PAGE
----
Tourist Arrivals to the Caribbean Up by 9.7% For First Half Of 2019

November 06, 2019 in National

Tourist arrivals to the Caribbean grew by a solid 9.7% in the first six months of 2019 to reach 17.1 million, some 1.5 million more than the corresponding half-year in 2018.

That’s according to the Caribbean Tourism Organisation quarterly statistical review for 2019 which was released on Wednesday.

During that period, the region’s performance was significantly higher than that of most of the major regions and the international and regional trends.

Data for the first quarter of this years estimates tourist arrivals increased by 12.4% and totaled 9.1 million. However, during the second quarter, stop-over arrivals to the region were less buoyant, up 6.7%.

The initial monthly figures for the quarter revealed that while April and May had string performances ,13.3% and 7.8%) respectively, tourist visits to the region contracted in June by -0.7%.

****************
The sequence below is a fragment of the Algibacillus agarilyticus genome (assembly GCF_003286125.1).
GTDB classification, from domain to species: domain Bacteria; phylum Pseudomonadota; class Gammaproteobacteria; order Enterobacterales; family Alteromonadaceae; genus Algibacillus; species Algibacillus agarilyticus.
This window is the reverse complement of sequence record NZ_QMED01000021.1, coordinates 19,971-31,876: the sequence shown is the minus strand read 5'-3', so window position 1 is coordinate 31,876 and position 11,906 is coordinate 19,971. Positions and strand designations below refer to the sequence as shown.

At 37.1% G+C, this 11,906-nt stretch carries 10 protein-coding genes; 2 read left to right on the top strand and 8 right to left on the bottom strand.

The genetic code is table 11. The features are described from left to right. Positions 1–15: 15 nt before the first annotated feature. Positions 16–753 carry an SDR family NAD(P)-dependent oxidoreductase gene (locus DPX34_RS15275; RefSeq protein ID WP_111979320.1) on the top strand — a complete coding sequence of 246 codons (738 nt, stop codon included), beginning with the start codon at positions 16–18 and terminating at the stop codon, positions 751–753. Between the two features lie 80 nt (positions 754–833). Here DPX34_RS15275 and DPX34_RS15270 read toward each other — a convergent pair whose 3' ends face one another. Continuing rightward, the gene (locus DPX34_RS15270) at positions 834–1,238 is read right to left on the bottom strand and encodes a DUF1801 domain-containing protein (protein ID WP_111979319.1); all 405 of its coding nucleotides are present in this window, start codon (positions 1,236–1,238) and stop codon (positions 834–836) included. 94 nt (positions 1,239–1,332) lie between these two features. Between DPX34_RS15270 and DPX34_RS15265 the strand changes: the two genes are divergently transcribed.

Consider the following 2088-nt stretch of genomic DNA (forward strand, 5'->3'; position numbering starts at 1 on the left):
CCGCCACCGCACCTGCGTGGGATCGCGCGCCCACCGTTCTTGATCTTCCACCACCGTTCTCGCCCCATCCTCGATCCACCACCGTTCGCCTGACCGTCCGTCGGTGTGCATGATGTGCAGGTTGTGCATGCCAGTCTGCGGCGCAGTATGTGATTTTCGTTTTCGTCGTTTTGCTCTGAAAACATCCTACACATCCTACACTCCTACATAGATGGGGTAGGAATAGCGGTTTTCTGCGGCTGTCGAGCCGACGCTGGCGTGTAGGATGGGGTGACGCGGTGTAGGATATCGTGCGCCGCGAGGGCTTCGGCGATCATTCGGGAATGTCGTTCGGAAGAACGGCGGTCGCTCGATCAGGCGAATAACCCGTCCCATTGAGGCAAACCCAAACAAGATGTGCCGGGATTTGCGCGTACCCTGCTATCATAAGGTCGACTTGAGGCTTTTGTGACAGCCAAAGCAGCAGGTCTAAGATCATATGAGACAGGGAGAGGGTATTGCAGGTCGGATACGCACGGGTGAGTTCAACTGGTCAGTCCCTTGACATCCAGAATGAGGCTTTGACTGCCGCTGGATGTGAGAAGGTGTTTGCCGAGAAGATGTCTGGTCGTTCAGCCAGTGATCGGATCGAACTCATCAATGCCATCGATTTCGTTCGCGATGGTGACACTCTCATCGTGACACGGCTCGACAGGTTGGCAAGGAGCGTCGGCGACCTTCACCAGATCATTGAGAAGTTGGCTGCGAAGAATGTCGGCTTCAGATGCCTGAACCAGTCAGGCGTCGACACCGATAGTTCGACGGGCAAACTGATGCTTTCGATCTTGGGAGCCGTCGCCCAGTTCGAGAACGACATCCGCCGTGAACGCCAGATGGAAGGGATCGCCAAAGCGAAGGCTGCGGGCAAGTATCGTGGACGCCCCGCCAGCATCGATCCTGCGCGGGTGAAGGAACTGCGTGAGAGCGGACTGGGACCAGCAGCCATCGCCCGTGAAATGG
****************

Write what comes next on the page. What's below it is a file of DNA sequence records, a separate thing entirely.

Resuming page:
The outcomes among the individual destinations were diverse but mostly positive as all regions enjoyed an increase in arrivals during the first six months with the OECS group receiving 8,515, 000 tourist arrivals by the end of June.

Declines in tourist arrivals were recorded in only two of the 25 reporting destinations, Haiti and Bermuda.

The United States continues to be the Caribbean countries’ largest source market.

Based on destination information outbound trips by US residents to the Caribbean grew by 17.5% in the first three months of 2019 and by 20.2% in the first six months, totaling 8.9 million overnight international tourists.

Canada remains another major source market for the region with some 2.1 million Canadian tourists staying in the region up to the end of June, representing an overall increase in arrivals of 2.4%. Arrivals from this market had increased by 4.3% in the first quarter but declined by -1.5% in the second.

The CTO is attributing the Caribbean’s strong results to the resilience of individual destinations, which the agency says demonstrates their ability to skillfully navigate political and economic concerns which threaten the stability of the global economy.